Understanding interest rate change is key when the Bank of Canada is rapidly raising interest rates in an effort to reduce inflation and cool the demand for goods and services. For homeowners with a static variable rate mortgage (where the payment remains the same), we understand there is uncertainty about this rate environment. The following will help you to understand the effect of rising interest rates on your mortgage and the options available.
Understanding Interest Rate Changes – Static Variable Rate Mortgages
If you hold a Static Variable Rate Mortgage, part of your regular mortgage payment is applied to your mortgage principal and the other part is applied to accrued interest on the principal. The payment is designed to remain the same throughout the term.
What happens when rates change:
- When rates increase, your scheduled payment does not increase – rather, more of your payment is allocated to the accrued interest, and less to the principal.
- As rates decrease, more of your payment is allocated towards paying down the principal of your mortgage.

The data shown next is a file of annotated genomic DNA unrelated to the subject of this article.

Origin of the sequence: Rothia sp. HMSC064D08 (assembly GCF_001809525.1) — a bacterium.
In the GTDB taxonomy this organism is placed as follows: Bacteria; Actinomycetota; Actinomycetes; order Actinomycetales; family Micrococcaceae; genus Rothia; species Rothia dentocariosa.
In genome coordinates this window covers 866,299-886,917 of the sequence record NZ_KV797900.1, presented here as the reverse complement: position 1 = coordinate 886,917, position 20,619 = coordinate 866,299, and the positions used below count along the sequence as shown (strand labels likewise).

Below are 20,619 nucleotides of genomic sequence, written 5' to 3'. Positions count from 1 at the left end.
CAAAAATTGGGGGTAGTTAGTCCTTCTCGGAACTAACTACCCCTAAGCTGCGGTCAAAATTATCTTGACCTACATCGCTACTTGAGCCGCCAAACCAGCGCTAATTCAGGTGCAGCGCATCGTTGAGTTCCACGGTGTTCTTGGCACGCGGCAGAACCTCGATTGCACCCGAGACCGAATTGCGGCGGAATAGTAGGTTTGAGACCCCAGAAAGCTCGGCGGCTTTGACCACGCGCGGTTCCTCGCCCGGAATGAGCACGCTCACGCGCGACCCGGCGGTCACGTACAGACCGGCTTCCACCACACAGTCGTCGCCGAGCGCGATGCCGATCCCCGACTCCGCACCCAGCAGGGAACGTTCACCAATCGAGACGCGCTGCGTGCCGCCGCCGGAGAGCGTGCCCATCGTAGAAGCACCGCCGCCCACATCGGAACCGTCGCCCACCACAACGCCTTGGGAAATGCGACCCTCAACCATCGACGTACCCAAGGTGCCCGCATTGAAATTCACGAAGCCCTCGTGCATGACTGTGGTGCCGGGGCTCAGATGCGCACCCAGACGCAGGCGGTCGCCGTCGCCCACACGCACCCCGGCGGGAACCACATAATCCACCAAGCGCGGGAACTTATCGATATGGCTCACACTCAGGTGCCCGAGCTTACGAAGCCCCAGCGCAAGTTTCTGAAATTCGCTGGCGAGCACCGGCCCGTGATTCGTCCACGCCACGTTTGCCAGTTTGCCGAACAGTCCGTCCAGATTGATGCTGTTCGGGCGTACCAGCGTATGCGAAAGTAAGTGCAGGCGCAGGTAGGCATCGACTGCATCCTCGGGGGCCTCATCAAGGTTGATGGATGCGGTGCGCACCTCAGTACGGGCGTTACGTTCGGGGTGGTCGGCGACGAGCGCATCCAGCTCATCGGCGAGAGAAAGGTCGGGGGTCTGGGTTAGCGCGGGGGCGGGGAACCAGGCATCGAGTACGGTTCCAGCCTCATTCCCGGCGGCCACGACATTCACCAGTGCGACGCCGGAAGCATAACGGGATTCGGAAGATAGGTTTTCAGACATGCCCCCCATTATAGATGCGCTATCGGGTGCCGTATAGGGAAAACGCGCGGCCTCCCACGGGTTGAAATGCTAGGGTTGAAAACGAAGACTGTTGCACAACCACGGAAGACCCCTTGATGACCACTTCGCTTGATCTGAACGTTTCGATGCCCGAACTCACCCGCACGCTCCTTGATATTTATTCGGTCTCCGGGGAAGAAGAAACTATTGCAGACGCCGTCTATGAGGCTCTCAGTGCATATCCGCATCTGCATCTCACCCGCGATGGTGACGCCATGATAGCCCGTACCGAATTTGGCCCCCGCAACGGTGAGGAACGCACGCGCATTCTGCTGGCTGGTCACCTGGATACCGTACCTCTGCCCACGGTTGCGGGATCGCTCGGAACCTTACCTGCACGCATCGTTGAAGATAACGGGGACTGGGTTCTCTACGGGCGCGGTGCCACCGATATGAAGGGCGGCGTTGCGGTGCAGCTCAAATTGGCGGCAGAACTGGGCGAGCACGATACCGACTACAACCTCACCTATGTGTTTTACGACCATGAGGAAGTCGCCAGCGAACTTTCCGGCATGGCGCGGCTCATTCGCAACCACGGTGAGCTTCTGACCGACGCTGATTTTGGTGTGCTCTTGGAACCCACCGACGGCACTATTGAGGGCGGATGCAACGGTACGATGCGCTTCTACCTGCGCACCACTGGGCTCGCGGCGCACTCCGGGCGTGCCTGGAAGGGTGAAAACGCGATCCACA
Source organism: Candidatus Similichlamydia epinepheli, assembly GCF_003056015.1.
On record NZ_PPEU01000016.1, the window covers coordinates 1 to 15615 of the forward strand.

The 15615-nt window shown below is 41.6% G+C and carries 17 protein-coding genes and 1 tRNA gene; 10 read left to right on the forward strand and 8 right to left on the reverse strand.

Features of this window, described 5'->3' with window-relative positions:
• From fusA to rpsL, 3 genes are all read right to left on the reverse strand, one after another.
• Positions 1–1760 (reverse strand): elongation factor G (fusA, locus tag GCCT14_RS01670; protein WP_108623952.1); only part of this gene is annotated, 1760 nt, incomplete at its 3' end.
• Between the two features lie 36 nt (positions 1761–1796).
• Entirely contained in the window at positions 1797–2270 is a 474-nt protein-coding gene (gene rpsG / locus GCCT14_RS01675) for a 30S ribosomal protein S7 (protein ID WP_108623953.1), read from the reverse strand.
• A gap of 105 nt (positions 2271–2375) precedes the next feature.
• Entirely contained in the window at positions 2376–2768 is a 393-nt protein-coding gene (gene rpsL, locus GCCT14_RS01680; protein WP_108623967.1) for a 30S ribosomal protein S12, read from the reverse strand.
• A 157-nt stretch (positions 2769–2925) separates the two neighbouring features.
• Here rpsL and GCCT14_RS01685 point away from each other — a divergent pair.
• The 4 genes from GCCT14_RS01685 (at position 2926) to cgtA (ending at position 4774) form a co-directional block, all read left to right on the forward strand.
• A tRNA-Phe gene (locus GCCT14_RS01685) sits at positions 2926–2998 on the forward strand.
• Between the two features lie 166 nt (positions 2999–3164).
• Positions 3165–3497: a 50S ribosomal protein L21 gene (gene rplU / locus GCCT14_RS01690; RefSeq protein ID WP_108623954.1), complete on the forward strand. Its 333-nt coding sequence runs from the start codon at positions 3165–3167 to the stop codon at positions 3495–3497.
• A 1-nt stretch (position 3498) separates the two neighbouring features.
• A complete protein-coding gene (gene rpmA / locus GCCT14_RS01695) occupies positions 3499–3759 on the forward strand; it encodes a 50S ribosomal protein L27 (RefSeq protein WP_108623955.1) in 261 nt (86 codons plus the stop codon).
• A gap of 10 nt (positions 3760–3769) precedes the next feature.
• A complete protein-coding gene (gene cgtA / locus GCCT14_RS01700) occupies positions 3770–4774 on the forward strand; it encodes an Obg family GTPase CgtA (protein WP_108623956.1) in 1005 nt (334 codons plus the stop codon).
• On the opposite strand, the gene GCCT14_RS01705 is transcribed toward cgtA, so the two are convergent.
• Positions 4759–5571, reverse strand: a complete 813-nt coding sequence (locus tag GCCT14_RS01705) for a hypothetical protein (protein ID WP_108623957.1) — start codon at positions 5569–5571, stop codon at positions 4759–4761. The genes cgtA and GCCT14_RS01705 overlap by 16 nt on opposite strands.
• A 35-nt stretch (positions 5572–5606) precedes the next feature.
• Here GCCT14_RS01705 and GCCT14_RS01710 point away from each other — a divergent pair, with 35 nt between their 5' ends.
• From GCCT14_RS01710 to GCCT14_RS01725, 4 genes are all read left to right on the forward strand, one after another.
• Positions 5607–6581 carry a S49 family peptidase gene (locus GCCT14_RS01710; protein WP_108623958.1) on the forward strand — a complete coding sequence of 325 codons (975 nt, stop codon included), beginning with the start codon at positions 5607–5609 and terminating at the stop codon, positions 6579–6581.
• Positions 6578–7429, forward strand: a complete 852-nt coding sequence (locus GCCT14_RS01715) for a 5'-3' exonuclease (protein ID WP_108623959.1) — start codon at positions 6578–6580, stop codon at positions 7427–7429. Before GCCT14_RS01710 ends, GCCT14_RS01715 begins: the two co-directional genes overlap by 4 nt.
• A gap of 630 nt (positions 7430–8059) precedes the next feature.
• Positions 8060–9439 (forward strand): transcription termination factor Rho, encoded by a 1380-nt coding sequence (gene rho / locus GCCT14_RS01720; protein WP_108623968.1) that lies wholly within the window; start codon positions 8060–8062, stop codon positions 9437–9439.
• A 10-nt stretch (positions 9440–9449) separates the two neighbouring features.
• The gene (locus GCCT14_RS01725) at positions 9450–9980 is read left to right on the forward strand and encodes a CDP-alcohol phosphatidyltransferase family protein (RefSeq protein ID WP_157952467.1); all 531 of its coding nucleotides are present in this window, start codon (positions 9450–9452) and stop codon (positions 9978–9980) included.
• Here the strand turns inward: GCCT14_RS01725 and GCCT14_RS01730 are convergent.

- When less of your payment is applied to your principal, your amortization will increase, which will mean it will take longer to pay off your mortgage.
- When it’s time to renew your mortgage, your amortization schedule will be brought back to its original timeline. In the case a rising prime rate will result in less of your payment being applied to your principal balance. Therefore, your mortgage payment may increase at the time of renewal, possibly by a large amount.
Increase your mortgage principal payment
You can increase your mortgage principal payment, and reduce the amortization. There are three ways to increase your payment:
- Increase your scheduled payment by the allowable amount
- Make Double-Up mortgage payments if allowed by your lender
- Prepay the allowable percentage of your original principal mortgage amount each year
Switch to a fixed rate mortgage
You may also switch from a variable rate mortgage to a fixed rate mortgage with your current lender. You then must choose a fixed term that is equal or greater than your remaining term without penalty at current rates. This option will appeal to homeowners who feel more comfortable with a fixed rate that is locked in. As a result, this would then protect against any future rate changes within your term.
To learn more about this option, book an appointment online or call us.